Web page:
by Michael Bartoloni
A combination of factors have contributed to the increase in mixed-use developments over the past decade. When designing for mixed-use, a number of considerations must be made to accommodate the needs of each tenant. Careful planning and communication with all stakeholders is vital to ensure the project stays on track and all requirements are met with no delays or inefficiencies.
Designing for a combination of residential, retail, education, healthcare, life science, or office use involves responding to multiple varied interests, all located under one roof. The recent supply chain issues affecting virtually every stage in the design and construction process continue to affect material availability and timelines, further highlighting the importance of an organized and collective effort by all participants in keeping this type of complex project on time and on (or under) budget.
As a senior architectural hardware consultant at Campbell-McCabe Worldwide, LLC, I work with clients to create project estimates and submit proposals; provide expert counsel on door hardware alternatives and selection; and write technical specifications, including code compliance, for new construction and renovation projects. This includes consultation/coordination with the security access control card reader consultant, and creation of door hardware specification sections including hollow metal doors and frames, wood doors, and integrated assemblies.
On a recent project for the San Francisco Conservatory of Music’s Ute and William K. Bowes, Jr. Center for Performing Arts, Campbell-McCabe worked with Mark Cavagnero Associates Architects to create “a social and cultural destination” that provides “visual and auditory access to the learning and making of music.” For this mixed-use project, the scope of work involved creating a variety of spaces that included housing suites, a cafe, student lounge, and performance areas that were accessible to the public. The variety of uses required pre-planning and constant attention focused on accessibility while at the same time prioritizing student comfort and safety. I worked with the design team, the owner’s representative, and the security provider throughout the project construction administration phase to contribute consultation and technical documentation for door and security products, ensuring that all hardware specified met their needs for design and quality while meeting code requirements for fire safety and ADA accessibility. The resulting 12-story, 170,000sf building fosters a greater public connection while providing spaces for students to live, practice, perform, and collaborate.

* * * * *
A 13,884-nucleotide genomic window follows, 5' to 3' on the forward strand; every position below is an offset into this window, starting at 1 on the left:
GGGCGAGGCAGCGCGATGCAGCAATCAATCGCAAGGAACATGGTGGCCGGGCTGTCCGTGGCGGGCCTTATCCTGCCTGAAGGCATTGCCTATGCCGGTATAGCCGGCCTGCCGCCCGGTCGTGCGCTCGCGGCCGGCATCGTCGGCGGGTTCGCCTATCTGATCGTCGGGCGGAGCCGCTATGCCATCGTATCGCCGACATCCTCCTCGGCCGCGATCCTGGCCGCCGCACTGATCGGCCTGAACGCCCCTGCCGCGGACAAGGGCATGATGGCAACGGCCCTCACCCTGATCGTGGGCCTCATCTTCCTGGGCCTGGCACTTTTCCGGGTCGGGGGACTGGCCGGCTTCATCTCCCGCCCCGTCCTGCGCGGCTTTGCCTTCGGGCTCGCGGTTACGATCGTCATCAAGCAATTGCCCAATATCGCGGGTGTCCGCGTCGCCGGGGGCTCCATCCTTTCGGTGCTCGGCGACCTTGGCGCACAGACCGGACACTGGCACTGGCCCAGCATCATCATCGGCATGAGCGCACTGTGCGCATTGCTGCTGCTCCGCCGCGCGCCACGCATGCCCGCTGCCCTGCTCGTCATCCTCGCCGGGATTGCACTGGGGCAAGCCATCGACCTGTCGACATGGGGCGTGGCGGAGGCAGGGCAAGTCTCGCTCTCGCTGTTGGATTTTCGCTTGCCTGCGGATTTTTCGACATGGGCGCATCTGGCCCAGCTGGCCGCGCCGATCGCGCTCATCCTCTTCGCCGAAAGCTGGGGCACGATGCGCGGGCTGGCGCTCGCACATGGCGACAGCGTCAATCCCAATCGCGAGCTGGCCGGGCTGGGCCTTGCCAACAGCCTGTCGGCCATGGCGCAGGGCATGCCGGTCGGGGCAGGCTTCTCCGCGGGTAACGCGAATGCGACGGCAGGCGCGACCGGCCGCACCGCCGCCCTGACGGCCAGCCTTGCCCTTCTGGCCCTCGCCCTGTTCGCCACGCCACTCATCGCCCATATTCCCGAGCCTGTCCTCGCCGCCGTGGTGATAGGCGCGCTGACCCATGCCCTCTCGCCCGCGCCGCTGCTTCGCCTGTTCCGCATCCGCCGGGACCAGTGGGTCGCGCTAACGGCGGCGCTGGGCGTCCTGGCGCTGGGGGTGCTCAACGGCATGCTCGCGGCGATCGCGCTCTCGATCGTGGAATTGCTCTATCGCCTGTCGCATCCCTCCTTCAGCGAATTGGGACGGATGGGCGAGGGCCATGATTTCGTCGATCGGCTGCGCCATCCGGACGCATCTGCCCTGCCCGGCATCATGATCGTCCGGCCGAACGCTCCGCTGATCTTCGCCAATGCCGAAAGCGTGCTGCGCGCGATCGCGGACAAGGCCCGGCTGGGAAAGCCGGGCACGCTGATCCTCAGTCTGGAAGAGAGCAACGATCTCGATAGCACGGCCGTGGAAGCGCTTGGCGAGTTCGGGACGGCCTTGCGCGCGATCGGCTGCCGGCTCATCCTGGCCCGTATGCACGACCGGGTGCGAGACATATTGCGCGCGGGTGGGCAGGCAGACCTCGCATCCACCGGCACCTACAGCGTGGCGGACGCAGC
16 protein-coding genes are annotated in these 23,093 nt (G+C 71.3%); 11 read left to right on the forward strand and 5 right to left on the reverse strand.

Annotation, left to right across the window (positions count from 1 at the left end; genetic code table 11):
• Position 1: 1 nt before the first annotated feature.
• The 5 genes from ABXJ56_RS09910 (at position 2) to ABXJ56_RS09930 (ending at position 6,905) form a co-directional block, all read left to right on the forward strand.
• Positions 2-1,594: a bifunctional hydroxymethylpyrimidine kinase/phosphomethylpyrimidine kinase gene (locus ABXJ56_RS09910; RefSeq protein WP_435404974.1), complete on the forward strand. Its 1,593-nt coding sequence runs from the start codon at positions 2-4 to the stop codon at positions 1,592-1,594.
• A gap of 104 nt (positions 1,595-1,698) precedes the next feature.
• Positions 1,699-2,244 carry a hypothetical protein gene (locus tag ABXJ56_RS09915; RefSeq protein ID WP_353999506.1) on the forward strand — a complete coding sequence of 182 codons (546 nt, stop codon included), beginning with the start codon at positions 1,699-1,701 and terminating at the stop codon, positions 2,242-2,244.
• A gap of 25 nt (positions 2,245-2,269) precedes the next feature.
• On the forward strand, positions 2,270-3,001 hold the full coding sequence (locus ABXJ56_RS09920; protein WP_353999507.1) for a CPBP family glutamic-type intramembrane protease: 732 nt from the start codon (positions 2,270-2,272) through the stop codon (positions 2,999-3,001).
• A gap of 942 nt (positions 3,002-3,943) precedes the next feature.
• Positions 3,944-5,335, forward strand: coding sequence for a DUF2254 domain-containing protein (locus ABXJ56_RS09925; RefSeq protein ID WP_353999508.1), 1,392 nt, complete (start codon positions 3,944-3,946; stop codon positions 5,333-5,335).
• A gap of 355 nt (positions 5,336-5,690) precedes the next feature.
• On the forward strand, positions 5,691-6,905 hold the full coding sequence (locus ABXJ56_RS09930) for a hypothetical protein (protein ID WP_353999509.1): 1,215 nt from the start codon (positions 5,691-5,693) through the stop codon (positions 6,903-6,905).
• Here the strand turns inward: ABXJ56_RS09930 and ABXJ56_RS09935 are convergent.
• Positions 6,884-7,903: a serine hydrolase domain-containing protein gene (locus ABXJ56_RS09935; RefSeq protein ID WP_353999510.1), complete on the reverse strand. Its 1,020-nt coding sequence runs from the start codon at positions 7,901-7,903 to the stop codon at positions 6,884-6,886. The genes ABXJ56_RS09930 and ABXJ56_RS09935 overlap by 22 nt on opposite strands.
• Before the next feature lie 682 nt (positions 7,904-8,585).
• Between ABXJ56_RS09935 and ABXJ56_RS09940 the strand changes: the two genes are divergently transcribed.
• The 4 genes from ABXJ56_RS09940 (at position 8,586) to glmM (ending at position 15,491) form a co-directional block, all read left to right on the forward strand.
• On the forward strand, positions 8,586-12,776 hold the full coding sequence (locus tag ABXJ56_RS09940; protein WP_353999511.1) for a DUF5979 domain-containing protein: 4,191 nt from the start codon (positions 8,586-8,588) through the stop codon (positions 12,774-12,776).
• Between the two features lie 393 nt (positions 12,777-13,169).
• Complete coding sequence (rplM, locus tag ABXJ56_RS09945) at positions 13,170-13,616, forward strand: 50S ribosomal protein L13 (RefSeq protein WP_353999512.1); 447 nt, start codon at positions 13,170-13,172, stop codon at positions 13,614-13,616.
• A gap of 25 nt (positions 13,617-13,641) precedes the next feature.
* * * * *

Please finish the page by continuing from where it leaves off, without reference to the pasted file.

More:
Security and access control is just one piece of an intricate composition of systems required for a successful build; it can create delays if not carefully considered early in the process. For example, systems such as security card readers must be integrated early in the project as they affect the associated wiring specific to the opening. If not determined early in the design process, and correctly coordinated, many of the wires to these devices would be difficult to conceal. Another example includes the accommodation of an existing master key system, which often requires additional time and coordination.
Having a security consultant on board from the beginning of the design process will ensure hardware is compatible with building systems and can be ordered (and arrive) in time for a timely installation, producing no delays in project completion. Prioritizing safety and security in the early stages of design and construction allows for the successful integration of appropriate systems and hardware into any mixed-use project, and ensures all stakeholders’ needs will be met and projects will remain on schedule and on budget.
Michael Bartoloni, AHC, DHT is a senior architectural hardware consultant at Campbell-McCabe Worldwide, LLC.